Please note that they have no spiritual power and are just meant as a souvenir – just like a normal strap or key chain.

Have you ever purchased a Japanese omamori?
If so, did you return it to the shrine / temple after a year or did you keep it?

4 Comments

  • Nice blog and writing!

    I’m a Japanese and a collage student in Osaka Japan.
    Your writing on this blog enable me to re-think objectively about Japanese culture.

    I’ll visit here from time to time, and I’m looking forward to read your blog.

  • Hi, need help. I got this “Lucky Charm” from someone as a gift. After reading about how to use a Japanese lucky charm, I’m unsure how to deal with it as its already been a year. Do I really need to dispose of the “Lucky Charm” after a year? How can I dispose of it if I’m a foreigner leaving overseas?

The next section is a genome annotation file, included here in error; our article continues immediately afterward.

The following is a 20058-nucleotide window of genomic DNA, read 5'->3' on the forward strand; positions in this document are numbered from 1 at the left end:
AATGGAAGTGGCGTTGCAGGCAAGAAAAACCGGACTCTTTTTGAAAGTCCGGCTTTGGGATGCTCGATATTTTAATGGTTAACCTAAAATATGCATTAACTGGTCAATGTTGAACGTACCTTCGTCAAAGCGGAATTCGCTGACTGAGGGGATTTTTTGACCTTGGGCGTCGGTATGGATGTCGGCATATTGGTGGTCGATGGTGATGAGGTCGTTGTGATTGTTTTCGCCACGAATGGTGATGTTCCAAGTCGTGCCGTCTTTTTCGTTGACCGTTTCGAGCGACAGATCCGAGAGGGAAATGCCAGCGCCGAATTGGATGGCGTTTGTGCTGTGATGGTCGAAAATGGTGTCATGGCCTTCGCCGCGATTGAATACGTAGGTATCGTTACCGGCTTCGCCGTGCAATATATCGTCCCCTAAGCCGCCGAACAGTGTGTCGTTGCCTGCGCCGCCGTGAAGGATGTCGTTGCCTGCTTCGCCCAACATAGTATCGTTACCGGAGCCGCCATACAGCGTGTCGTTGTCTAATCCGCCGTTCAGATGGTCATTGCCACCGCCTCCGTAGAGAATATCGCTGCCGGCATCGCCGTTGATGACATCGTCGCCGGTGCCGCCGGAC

うそぎ神社 – I cant read Japan, I got a yellow bunny lucky charm.
    http://blog.livedoor.jp/betty0304/archives/65788220.html

    • The photo of them is too small, but each color clearly stands for something else. Pink is usually for love.
      Not sure about the yellow one, I’d need a bigger photo.

      As for disposal, you don’t have to. You can keep it just as is, especially if your wish / goal hasn’t been reached yet.
      Like I mentioned in the article, it’s not a set rule that you absolutely have to dispose it.